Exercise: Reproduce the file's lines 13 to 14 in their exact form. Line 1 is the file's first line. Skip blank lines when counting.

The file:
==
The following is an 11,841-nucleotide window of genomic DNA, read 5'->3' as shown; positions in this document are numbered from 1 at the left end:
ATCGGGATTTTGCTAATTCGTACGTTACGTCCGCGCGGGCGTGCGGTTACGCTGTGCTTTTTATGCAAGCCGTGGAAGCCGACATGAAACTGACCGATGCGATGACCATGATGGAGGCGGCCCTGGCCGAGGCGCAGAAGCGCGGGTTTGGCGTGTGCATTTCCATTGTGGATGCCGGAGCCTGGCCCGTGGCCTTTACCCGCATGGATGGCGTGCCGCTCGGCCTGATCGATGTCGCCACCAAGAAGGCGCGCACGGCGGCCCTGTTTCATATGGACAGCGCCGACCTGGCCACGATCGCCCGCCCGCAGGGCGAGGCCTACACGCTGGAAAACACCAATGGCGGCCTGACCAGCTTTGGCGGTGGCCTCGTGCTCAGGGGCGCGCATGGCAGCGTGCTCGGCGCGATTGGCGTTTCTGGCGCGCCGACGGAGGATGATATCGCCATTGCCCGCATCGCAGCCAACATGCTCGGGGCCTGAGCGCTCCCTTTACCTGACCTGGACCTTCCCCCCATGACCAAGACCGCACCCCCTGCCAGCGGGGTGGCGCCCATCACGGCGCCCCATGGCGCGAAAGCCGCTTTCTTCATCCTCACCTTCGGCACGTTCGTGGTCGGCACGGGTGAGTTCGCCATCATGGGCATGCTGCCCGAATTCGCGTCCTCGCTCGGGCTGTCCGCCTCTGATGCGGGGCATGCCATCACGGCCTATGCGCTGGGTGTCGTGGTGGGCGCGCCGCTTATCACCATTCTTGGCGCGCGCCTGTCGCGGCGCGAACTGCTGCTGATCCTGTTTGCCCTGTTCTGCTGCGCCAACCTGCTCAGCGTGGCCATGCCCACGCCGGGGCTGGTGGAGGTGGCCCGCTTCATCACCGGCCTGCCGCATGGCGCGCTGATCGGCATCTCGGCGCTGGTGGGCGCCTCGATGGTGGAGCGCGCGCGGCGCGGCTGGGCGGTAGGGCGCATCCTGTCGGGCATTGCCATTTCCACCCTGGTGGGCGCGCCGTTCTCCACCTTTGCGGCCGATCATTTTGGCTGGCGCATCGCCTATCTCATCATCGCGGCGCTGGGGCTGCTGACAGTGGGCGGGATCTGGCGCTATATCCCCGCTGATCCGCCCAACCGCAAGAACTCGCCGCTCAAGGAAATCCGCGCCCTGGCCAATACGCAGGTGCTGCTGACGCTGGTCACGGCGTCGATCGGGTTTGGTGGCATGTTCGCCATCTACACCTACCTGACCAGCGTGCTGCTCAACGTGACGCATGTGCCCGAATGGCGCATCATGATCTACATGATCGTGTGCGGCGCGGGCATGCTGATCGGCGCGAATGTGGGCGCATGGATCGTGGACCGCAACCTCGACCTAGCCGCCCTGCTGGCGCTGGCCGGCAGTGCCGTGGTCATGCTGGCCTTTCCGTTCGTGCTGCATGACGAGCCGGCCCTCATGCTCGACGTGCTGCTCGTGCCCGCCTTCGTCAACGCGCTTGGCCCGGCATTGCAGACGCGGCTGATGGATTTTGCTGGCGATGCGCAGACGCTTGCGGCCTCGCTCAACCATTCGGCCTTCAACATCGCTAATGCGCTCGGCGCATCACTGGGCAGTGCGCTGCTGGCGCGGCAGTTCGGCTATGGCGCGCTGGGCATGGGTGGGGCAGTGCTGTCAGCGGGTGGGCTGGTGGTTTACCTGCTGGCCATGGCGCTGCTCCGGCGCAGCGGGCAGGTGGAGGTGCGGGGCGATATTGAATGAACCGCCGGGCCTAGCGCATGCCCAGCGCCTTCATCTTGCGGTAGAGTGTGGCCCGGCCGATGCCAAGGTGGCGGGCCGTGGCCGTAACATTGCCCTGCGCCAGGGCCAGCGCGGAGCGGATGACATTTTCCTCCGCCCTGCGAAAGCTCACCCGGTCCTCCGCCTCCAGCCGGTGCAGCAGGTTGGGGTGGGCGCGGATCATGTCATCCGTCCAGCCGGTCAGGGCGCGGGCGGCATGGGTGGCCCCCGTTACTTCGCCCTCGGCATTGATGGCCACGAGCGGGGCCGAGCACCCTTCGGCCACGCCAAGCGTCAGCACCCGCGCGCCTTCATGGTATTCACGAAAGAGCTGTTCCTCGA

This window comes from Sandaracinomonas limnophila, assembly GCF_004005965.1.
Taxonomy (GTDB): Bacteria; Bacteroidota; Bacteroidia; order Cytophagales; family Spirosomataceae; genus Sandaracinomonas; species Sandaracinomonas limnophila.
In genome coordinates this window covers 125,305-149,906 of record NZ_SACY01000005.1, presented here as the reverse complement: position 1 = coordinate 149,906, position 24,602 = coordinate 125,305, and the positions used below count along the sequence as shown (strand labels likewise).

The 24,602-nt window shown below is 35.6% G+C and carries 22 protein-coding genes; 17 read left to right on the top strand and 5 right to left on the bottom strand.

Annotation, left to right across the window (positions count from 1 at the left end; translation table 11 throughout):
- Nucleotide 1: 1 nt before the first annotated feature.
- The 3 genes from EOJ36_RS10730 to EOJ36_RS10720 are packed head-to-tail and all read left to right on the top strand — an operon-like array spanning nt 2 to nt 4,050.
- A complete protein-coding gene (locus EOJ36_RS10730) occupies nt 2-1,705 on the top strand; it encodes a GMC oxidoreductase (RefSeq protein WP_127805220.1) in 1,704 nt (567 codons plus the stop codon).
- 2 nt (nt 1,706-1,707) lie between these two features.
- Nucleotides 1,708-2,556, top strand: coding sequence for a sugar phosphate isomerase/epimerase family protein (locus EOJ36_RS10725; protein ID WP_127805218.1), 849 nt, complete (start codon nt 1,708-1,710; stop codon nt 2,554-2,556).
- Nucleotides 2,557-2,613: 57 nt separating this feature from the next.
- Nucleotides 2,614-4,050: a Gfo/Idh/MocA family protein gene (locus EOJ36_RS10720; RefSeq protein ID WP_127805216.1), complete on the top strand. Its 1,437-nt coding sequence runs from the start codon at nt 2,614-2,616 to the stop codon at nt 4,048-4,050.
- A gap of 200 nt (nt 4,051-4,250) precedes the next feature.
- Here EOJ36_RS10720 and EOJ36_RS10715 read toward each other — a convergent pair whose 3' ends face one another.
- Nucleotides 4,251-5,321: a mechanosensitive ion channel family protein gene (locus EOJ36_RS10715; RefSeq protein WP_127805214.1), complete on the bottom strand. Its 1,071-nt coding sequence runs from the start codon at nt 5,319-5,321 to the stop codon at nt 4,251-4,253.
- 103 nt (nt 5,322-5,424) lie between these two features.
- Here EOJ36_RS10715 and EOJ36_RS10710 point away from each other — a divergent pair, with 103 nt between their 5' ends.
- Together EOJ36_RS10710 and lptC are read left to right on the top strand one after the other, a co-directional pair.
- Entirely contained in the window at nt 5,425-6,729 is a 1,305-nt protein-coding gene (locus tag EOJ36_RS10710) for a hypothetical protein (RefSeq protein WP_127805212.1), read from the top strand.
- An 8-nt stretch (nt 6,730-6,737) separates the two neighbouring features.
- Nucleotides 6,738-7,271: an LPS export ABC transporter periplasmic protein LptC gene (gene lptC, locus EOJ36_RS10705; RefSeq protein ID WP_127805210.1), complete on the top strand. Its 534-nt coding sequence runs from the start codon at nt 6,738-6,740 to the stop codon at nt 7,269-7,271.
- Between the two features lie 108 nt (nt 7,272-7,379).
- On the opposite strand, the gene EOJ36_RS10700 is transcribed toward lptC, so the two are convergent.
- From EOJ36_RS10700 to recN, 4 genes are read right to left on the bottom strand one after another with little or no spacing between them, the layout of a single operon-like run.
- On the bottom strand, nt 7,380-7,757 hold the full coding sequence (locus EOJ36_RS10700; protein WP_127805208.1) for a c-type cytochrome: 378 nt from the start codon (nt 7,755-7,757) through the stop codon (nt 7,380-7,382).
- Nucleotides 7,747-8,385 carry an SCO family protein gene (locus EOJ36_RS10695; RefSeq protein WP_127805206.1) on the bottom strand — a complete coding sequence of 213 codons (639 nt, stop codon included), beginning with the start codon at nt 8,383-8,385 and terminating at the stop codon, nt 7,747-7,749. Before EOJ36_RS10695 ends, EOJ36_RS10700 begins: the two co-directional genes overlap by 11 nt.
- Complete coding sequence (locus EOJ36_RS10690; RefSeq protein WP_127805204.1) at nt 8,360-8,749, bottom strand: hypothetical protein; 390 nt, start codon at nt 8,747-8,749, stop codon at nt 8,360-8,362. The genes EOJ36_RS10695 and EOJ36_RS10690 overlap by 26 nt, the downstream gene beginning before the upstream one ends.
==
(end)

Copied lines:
- Nucleotides 2,557-2,613: 57 nt separating this feature from the next.
- Nucleotides 2,614-4,050: a Gfo/Idh/MocA family protein gene (locus EOJ36_RS10720; RefSeq protein ID WP_127805216.1), complete on the top strand. Its 1,437-nt coding sequence runs from the start codon at nt 2,614-2,616 to the stop codon at nt 4,048-4,050.